The doctor points to the cubes next to the hourglass

As we collectively and individually hunker down in COVID-19 self-quarantine, where everyone’s lives are on hold and a single hospitalized life hangs in the balance, it got me Web surfing and deep diving once again about my own mortality. Here’s what I discovered:

In 21 years, I should be dead. How do I know? The U.S. Government said so.

So, if I do the math based on that song from Rent, all that remains is 11,037,600 minutes. 11,037,600: Probably the number of people who know that song from Rent.

You may say—well, that’s the average. What if you beat the average? Most people successfully navigate pandemics, misplaced toys on the floor or parking-lot accidents. And I agree, that could be a real possibility. But I am a middle-aged, middle child, middle-management guy who got mostly Bs and B+s in school. I think I better be prepared.

21 years to go. I find it kind of ironic, though. When you are young, you aspire to milestone dates. When I was 13, manhood was mine (or so my rabbi told me). At 16, I could get my driver’s license. At 18, I could vote, or be drafted. But 21 was the big kahuna. It meant you were legal to do whatever you pleased … drinking, gambling, all the stuff a responsible adult aspired to do.

So, with the second hand counting down, how will I approach these next 11 million minutes? Will I construct another life, another existence to perfume the incomprehensible, or like the corporate man I am, use Excel to actuate, formulate and calculate the inevitable?

“I have measured out my life with coffee spoons.”

In the Love Song of J. Alfred Prufrock, T.S. Eliot says, “I have measured out my life with coffee spoons.” Yes, coffee spoons but also morning alarms and daily showers. A year’s worth of commuting to and from work. Glasses half full, and half empty. Time clocked in, and life clocked out.

Again, how will this man, this middle-aged, graying me whose been measured by miles and mortgages, make these remaining 11,037,600 minutes matter?

I will work … a lot. I still have a kid in college and retirement funds are scarce. No trendy gold Apple watch for me. I will work until some millennial takes my job, which may be in a couple of weeks from now.

I will have “Big Chill” moments with my friends. Weekends of barbecues and boisterous banter. Disco, Doobie Brothers and Devo. Both Elvis’s – Presley and Costello. Dance all night and do nothing all day. Just be with the people who know me inside and out, and still like what they see before time runs out. And I will chip away at those diminished minutes, even hours, to recover… my joints require it.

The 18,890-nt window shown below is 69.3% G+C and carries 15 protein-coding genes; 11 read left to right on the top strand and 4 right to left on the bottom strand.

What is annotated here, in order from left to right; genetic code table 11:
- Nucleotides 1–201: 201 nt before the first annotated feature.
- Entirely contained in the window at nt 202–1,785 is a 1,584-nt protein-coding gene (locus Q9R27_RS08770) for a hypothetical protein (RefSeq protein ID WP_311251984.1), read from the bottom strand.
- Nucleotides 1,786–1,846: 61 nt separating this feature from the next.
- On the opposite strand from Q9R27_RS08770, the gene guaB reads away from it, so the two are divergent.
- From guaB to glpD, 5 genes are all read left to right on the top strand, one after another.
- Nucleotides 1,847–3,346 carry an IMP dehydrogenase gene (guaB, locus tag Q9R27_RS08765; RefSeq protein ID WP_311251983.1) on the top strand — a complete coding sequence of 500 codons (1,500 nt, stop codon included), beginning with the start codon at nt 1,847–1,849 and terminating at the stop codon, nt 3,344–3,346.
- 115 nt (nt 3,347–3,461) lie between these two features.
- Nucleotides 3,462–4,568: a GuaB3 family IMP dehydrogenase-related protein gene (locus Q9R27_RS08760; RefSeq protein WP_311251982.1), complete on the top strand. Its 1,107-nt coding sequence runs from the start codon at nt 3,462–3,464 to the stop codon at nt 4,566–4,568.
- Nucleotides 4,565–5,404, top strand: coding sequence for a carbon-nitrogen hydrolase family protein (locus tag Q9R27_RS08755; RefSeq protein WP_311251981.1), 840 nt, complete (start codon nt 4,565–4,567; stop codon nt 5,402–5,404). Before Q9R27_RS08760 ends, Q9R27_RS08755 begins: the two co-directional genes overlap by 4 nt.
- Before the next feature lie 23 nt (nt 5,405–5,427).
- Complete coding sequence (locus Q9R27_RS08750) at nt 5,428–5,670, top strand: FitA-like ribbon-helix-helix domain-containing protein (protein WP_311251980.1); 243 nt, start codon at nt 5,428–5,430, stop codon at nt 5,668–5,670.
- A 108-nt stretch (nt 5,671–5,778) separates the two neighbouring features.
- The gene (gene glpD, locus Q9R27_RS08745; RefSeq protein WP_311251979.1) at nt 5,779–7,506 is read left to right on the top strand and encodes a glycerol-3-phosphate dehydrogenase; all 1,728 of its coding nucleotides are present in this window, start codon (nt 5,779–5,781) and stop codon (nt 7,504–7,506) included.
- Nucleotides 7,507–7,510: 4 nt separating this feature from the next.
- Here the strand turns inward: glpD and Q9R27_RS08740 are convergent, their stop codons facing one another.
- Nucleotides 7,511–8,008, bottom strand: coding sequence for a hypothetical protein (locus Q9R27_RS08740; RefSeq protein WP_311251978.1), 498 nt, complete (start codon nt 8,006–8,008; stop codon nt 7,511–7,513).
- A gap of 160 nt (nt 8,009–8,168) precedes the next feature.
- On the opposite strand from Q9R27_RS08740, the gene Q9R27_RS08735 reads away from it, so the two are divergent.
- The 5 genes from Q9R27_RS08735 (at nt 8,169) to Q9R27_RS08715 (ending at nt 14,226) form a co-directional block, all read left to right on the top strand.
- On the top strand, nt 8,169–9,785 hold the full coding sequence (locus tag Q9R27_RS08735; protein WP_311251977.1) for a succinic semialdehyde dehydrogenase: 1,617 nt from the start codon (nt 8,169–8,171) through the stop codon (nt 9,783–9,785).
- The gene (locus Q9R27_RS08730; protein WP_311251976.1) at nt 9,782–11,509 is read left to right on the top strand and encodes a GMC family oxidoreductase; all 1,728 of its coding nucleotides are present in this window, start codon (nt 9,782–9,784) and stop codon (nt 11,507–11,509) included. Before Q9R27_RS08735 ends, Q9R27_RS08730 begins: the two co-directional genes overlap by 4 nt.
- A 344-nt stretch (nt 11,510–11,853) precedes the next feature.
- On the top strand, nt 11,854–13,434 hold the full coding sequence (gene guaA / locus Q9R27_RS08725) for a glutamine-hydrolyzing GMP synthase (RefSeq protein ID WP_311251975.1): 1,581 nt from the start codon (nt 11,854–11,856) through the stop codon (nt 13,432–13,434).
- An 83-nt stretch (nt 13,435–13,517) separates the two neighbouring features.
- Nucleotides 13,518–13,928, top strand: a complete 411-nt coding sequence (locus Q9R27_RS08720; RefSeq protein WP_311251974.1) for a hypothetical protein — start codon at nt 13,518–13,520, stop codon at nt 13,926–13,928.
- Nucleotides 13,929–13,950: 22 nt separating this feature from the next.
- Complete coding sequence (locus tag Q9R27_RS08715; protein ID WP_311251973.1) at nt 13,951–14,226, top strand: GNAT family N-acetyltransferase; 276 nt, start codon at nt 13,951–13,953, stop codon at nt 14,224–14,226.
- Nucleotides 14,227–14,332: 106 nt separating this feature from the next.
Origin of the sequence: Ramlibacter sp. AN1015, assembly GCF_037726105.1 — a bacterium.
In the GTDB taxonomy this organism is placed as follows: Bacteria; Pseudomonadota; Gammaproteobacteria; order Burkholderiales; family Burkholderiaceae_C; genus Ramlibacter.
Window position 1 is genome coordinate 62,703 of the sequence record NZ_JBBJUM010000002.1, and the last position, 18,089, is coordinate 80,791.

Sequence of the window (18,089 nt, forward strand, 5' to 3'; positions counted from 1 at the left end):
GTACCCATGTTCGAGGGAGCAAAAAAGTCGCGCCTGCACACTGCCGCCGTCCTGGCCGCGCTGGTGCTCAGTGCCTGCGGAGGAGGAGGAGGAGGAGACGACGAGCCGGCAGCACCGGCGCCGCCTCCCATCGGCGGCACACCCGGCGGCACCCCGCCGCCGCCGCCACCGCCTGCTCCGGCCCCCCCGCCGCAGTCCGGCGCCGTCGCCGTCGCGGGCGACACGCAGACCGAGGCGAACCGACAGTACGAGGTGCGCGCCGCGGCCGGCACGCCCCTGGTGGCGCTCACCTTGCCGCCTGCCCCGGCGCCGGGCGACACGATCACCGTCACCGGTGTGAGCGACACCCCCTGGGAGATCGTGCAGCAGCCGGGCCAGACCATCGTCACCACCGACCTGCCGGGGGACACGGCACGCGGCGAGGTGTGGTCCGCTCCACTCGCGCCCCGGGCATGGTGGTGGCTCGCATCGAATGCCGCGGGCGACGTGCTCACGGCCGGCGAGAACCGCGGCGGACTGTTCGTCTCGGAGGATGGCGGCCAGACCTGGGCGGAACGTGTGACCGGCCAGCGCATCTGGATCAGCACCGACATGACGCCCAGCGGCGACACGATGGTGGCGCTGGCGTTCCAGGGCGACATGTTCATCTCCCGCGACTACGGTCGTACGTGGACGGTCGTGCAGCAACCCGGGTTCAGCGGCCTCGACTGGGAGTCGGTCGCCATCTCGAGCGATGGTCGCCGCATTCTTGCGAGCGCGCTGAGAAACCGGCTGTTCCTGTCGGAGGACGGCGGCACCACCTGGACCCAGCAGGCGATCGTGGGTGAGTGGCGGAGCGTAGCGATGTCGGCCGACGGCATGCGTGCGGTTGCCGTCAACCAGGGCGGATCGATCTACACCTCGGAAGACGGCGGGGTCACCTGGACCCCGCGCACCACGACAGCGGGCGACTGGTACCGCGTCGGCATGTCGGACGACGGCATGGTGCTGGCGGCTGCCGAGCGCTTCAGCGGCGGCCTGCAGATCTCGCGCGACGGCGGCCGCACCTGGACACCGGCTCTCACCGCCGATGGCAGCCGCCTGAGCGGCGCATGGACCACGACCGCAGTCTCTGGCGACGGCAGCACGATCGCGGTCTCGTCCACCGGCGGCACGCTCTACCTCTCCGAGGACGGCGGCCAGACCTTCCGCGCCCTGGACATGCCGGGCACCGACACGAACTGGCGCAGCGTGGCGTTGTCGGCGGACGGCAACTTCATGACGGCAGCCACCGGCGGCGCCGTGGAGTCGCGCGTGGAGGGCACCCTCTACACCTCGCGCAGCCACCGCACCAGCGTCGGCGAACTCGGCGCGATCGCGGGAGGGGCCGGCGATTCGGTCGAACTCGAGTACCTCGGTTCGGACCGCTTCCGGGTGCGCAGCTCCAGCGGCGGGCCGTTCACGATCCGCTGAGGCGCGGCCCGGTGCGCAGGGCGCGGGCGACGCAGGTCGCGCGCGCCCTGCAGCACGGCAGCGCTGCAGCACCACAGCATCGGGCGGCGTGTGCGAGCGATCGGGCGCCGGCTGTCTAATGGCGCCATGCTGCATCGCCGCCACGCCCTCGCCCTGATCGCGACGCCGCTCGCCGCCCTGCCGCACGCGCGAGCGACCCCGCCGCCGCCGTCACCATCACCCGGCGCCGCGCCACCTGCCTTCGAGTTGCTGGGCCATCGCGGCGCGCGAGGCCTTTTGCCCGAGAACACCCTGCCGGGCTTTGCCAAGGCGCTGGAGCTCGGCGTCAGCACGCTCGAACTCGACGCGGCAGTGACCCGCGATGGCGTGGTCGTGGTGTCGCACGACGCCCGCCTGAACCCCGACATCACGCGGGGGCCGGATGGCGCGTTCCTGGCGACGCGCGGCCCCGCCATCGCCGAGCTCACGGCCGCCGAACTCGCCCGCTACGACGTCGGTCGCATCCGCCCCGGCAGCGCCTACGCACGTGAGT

“Nobody’s permanent, everything’s on loan here.”

I will construct no Facebook-fueled bucket list built for mass consumption. Instead, on a beautiful day in the hopefully not-too-distant future, my wife and I will fill our grandchildren’s buckets with sand as we erect towering castles and briny moats. I am confident the sands of time may trickle down a little bit slower in those moments of connection.

Instead of Tahiti and Tibetan treks halfway around the world, I want to transverse every note of the American Songbook. I want to read once again John Updike’s Rabbit series or even more Faulkner and Bellow, all from a veranda overlooking the ocean. I want glorious words, not whirlwind adventures. I am fine with Kerouac and Tom Wolfe serving as the tour guides of my mind.

And instead of a sports car where my thinning hair takes off with the wind, life’s remaining miles should be about traveling back in time and light years ahead. Eliot said it best: “Time present and time past are both perhaps present in time future…”

Let there be no more baggage filled with regret and recriminations. Let me embrace big change as the strands of my life grow shorter. And let me keep up the good fight for what’s right with the remaining time I have left.

Two days before COVID-19 defined life as we live it, I buried a friend. He was 57. A year younger than I am now. He did not get his chance at even 21 more seconds or days, let alone years. There will be no Fountain of Youth for him, for me, for any of us. There’s only the truth. And sometimes that truth hurts, like when you lose someone way too soon or when you realize “nobody’s permanent, everything’s on loan here.”

So, if the numbers add up, and I only have these 21 years left, the 11 million minutes that cascade down as I write, let me play with the table stakes time has probably given me. If that means Solitaire or Two-card Monte now, let me be fine with the hand I have been dealt. Many, like my friend, are gone; but, I’m still in the game. Yes, we are all so lucky to be still in the game.


2 thoughts on “21. Done. Kaput.

  1. Jeff Wollman says:

    Brian. Good read this morning. Be well! And as Spock said, 🖖 Live Long and Prosper.


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